Text from card accompanying brooch:
The wattle is a plant embedded in the myth of Australia. This brooch represents the species Acacia melanoxylon commonly known as Blackwood. A stately long-lived species, its dense habit is good for providing screening and shade. The local Kulin people used it for fibre for fishing lines, its bark was used for rheumatic pain and its wood for spear throwers and shields.
Each of the three plants chosen were personal choices that related to my experience of gardening in the suburbs of Melbourne. I wanted to present a tree as for me they are fundamental to our landscapes and gardens. Amongst many other roles they give shade, prevent erosion, provide shelter, produce oxygen, reduce carbon dioxide, provide screening/privacy and give pleasure.
The wattle was chosen as its abundant showy yellow flowers have always fascinated me. For me they are like living pompoms, soft, evanescent and very very beautiful. As a kiwi I knew of the plant but it was not until I moved to Australia that I came to live amongst them. I have Blackwoods growing in my garden (Acacia melanoxylon) and I relish their lush foliage and the birds they bring to my backyard.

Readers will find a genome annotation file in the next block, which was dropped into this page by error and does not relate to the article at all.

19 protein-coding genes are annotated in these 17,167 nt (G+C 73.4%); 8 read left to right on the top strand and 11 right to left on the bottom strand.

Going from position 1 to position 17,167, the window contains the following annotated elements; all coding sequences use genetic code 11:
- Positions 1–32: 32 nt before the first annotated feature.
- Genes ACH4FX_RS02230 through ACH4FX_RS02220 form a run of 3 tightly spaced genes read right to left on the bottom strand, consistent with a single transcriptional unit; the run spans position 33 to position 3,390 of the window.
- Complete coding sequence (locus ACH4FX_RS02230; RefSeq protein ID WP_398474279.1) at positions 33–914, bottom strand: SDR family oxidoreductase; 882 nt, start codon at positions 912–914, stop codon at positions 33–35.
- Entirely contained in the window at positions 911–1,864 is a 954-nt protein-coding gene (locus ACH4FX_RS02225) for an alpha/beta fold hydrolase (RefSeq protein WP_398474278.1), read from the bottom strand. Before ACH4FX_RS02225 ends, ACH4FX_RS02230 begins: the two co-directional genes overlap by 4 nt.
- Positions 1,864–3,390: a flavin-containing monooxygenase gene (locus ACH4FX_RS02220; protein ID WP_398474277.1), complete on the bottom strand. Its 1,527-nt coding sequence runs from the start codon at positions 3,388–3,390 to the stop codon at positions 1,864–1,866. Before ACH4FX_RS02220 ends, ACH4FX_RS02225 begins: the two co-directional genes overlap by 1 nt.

The wattle is an emblem that represents Australia to itself and the wider world and it is often associated with nationalistic and patriotic sentiment. It is Australia’s national floral emblem and wattle day is widely celebrated by some on the first day of September every year. Bruce Elders book, ‘Blood on the Wattle’ documents the massacres of Aboriginal Australians since 1788 and is an example of its use as a symbol loaded with some of the more shameful and painful aspects of Australia’s white past.